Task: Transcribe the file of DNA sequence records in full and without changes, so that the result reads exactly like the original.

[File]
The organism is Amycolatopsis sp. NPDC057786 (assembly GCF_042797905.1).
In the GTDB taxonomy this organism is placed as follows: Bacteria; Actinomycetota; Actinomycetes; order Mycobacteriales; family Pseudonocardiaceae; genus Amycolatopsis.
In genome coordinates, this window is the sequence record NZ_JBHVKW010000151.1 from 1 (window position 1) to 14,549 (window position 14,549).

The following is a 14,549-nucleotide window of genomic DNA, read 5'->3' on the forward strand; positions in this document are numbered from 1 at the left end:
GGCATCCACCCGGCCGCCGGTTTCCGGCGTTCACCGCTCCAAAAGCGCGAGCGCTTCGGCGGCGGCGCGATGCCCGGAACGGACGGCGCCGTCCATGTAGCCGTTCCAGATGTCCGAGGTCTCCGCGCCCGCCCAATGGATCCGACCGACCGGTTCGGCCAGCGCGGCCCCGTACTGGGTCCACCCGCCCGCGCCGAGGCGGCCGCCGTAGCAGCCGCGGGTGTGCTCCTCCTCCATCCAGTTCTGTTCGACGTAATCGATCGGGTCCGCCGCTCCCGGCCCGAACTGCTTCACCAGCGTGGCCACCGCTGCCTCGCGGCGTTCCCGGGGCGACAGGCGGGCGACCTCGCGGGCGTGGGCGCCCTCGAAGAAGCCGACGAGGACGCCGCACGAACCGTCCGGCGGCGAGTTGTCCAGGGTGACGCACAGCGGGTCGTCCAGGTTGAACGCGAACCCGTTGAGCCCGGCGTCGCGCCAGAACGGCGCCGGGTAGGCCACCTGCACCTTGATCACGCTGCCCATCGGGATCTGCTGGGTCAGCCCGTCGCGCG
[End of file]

The organism is Amycolatopsis sp. NPDC057786 (assembly GCF_042797905.1).
In the GTDB taxonomy this organism is placed as follows: Bacteria; Actinomycetota; Actinomycetes; order Mycobacteriales; family Pseudonocardiaceae; genus Amycolatopsis.
In genome coordinates, this window is the sequence record NZ_JBHVKW010000151.1 from 1 (window position 1) to 14,549 (window position 14,549).

The following is a 14,549-nucleotide window of genomic DNA, read 5'->3' on the forward strand; positions in this document are numbered from 1 at the left end:
GGCATCCACCCGGCCGCCGGTTTCCGGCGTTCACCGCTCCAAAAGCGCGAGCGCTTCGGCGGCGGCGCGATGCCCGGAACGGACGGCGCCGTCCATGTAGCCGTTCCAGATGTCCGAGGTCTCCGCGCCCGCCCAATGGATCCGACCGACCGGTTCGGCCAGCGCGGCCCCGTACTGGGTCCACCCGCCCGCGCCGAGGCGGCCGCCGTAGCAGCCGCGGGTGTGCTCCTCCTCCATCCAGTTCTGTTCGACGTAATCGATCGGGTCCGCCGCTCCCGGCCCGAACTGCTTCACCAGCGTGGCCACCGCTGCCTCGCGGCGTTCCCGGGGCGACAGGCGGGCGACCTCGCGGGCGTGGGCGCCCTCGAAGAAGCCGACGAGGACGCCGCACGAACCGTCCGGCGGCGAGTTGTCCAGGGTGACGCACAGCGGGTCGTCCAGGTTGAACGCGAACCCGTTGAGCCCGGCGTCGCGCCAGAACGGCGCCGGGTAGGCCACCTGCACCTTGATCACGCTGCCCATCGGGATCTGCTGGGTCAGCCCGTCGCGCG